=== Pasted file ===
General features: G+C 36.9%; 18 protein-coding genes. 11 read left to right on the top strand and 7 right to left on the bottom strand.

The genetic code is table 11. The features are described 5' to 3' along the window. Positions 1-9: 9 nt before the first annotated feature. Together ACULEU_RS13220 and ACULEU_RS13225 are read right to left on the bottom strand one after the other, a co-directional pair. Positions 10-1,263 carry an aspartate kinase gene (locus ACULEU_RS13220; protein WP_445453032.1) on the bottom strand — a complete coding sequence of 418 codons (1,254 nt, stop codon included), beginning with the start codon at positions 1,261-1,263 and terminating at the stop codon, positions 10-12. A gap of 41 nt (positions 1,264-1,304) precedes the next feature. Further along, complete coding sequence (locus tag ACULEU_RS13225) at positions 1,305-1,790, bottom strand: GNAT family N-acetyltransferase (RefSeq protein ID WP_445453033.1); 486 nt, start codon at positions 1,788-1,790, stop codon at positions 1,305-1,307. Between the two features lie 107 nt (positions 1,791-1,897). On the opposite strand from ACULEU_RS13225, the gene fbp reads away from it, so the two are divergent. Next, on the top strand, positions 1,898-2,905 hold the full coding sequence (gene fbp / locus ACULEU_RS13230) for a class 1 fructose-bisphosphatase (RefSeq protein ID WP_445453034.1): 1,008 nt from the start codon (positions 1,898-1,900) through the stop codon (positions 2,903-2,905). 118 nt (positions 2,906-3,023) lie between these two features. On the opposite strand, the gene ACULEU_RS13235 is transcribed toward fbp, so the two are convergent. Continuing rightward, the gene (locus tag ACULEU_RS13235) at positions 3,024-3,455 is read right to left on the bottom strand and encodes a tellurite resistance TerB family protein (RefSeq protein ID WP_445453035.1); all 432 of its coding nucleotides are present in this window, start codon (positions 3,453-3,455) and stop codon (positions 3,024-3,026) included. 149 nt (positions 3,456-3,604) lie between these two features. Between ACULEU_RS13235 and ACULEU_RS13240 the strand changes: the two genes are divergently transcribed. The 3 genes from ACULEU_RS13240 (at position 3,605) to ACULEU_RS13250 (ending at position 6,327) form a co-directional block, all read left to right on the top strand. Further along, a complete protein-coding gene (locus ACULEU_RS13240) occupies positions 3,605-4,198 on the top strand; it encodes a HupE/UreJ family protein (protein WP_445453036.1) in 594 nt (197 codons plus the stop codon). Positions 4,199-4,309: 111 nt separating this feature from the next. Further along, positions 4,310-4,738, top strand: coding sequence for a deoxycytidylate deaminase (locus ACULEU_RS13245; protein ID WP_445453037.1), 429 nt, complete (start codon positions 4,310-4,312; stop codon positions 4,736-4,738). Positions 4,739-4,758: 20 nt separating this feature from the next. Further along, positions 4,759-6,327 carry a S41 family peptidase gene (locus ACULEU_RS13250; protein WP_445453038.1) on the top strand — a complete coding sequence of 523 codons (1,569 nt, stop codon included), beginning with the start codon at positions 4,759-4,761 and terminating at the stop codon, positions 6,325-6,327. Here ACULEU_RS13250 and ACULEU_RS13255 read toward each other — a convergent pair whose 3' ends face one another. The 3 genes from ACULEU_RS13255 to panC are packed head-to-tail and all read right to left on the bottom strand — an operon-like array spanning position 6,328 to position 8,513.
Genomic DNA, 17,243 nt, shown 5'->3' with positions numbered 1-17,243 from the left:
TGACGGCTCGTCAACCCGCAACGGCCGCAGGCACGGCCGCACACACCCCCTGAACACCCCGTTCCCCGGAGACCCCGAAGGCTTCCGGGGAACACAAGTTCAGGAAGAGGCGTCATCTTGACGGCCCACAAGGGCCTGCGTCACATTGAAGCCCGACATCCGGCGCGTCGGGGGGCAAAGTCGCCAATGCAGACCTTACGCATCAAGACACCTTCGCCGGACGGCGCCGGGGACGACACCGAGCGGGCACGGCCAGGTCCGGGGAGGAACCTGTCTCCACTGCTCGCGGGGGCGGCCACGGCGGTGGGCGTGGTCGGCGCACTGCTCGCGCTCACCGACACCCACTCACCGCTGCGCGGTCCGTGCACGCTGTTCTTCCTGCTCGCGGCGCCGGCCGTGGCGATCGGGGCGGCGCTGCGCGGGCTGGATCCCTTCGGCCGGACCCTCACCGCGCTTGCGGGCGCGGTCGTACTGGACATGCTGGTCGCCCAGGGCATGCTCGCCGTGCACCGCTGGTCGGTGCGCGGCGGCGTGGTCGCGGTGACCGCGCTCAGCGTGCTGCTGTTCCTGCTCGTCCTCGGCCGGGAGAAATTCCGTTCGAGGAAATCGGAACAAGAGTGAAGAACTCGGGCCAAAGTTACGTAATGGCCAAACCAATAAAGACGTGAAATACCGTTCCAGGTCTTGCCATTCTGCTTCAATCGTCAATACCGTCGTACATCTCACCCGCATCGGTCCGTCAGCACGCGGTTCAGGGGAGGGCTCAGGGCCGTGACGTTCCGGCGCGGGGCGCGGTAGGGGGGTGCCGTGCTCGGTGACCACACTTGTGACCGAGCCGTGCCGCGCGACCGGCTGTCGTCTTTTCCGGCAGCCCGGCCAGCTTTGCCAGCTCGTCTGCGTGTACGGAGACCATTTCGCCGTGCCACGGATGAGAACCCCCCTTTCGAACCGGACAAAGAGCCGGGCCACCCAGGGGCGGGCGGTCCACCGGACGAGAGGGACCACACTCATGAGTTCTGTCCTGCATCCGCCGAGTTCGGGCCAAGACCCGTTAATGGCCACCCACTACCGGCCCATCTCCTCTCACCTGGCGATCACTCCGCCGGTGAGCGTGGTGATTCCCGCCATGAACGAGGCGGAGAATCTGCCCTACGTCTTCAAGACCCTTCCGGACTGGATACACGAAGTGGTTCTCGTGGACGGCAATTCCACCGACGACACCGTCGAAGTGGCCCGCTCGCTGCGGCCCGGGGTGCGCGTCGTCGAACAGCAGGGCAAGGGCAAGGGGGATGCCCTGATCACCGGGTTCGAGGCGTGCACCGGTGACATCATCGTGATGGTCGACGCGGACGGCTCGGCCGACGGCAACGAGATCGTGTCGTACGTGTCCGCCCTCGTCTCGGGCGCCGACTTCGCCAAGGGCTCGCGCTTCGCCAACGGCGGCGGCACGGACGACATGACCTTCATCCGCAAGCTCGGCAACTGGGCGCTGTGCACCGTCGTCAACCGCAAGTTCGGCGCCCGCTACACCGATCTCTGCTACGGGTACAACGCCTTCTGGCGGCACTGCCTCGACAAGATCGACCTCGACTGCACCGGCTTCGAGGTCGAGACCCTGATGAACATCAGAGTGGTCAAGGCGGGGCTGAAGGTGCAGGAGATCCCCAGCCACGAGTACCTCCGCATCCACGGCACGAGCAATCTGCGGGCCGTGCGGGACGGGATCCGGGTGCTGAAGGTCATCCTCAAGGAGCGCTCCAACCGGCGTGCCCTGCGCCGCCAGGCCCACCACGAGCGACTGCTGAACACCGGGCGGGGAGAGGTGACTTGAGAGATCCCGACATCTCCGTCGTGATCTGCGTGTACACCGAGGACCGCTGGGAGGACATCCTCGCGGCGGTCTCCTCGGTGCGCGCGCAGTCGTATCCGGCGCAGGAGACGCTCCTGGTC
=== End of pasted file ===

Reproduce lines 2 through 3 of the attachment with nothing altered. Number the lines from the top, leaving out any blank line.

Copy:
The genetic code is table 11. The features are described 5' to 3' along the window. Positions 1-9: 9 nt before the first annotated feature. Together ACULEU_RS13220 and ACULEU_RS13225 are read right to left on the bottom strand one after the other, a co-directional pair. Positions 10-1,263 carry an aspartate kinase gene (locus ACULEU_RS13220; protein WP_445453032.1) on the bottom strand — a complete coding sequence of 418 codons (1,254 nt, stop codon included), beginning with the start codon at positions 1,261-1,263 and terminating at the stop codon, positions 10-12. A gap of 41 nt (positions 1,264-1,304) precedes the next feature. Further along, complete coding sequence (locus tag ACULEU_RS13225) at positions 1,305-1,790, bottom strand: GNAT family N-acetyltransferase (RefSeq protein ID WP_445453033.1); 486 nt, start codon at positions 1,788-1,790, stop codon at positions 1,305-1,307. Between the two features lie 107 nt (positions 1,791-1,897). On the opposite strand from ACULEU_RS13225, the gene fbp reads away from it, so the two are divergent. Next, on the top strand, positions 1,898-2,905 hold the full coding sequence (gene fbp / locus ACULEU_RS13230) for a class 1 fructose-bisphosphatase (RefSeq protein ID WP_445453034.1): 1,008 nt from the start codon (positions 1,898-1,900) through the stop codon (positions 2,903-2,905). 118 nt (positions 2,906-3,023) lie between these two features. On the opposite strand, the gene ACULEU_RS13235 is transcribed toward fbp, so the two are convergent. Continuing rightward, the gene (locus tag ACULEU_RS13235) at positions 3,024-3,455 is read right to left on the bottom strand and encodes a tellurite resistance TerB family protein (RefSeq protein ID WP_445453035.1); all 432 of its coding nucleotides are present in this window, start codon (positions 3,453-3,455) and stop codon (positions 3,024-3,026) included. 149 nt (positions 3,456-3,604) lie between these two features. Between ACULEU_RS13235 and ACULEU_RS13240 the strand changes: the two genes are divergently transcribed. The 3 genes from ACULEU_RS13240 (at position 3,605) to ACULEU_RS13250 (ending at position 6,327) form a co-directional block, all read left to right on the top strand. Further along, a complete protein-coding gene (locus ACULEU_RS13240) occupies positions 3,605-4,198 on the top strand; it encodes a HupE/UreJ family protein (protein WP_445453036.1) in 594 nt (197 codons plus the stop codon). Positions 4,199-4,309: 111 nt separating this feature from the next. Further along, positions 4,310-4,738, top strand: coding sequence for a deoxycytidylate deaminase (locus ACULEU_RS13245; protein ID WP_445453037.1), 429 nt, complete (start codon positions 4,310-4,312; stop codon positions 4,736-4,738). Positions 4,739-4,758: 20 nt separating this feature from the next. Further along, positions 4,759-6,327 carry a S41 family peptidase gene (locus ACULEU_RS13250; protein WP_445453038.1) on the top strand — a complete coding sequence of 523 codons (1,569 nt, stop codon included), beginning with the start codon at positions 4,759-4,761 and terminating at the stop codon, positions 6,325-6,327. Here ACULEU_RS13250 and ACULEU_RS13255 read toward each other — a convergent pair whose 3' ends face one another. The 3 genes from ACULEU_RS13255 to panC are packed head-to-tail and all read right to left on the bottom strand — an operon-like array spanning position 6,328 to position 8,513.
Genomic DNA, 17,243 nt, shown 5'->3' with positions numbered 1-17,243 from the left: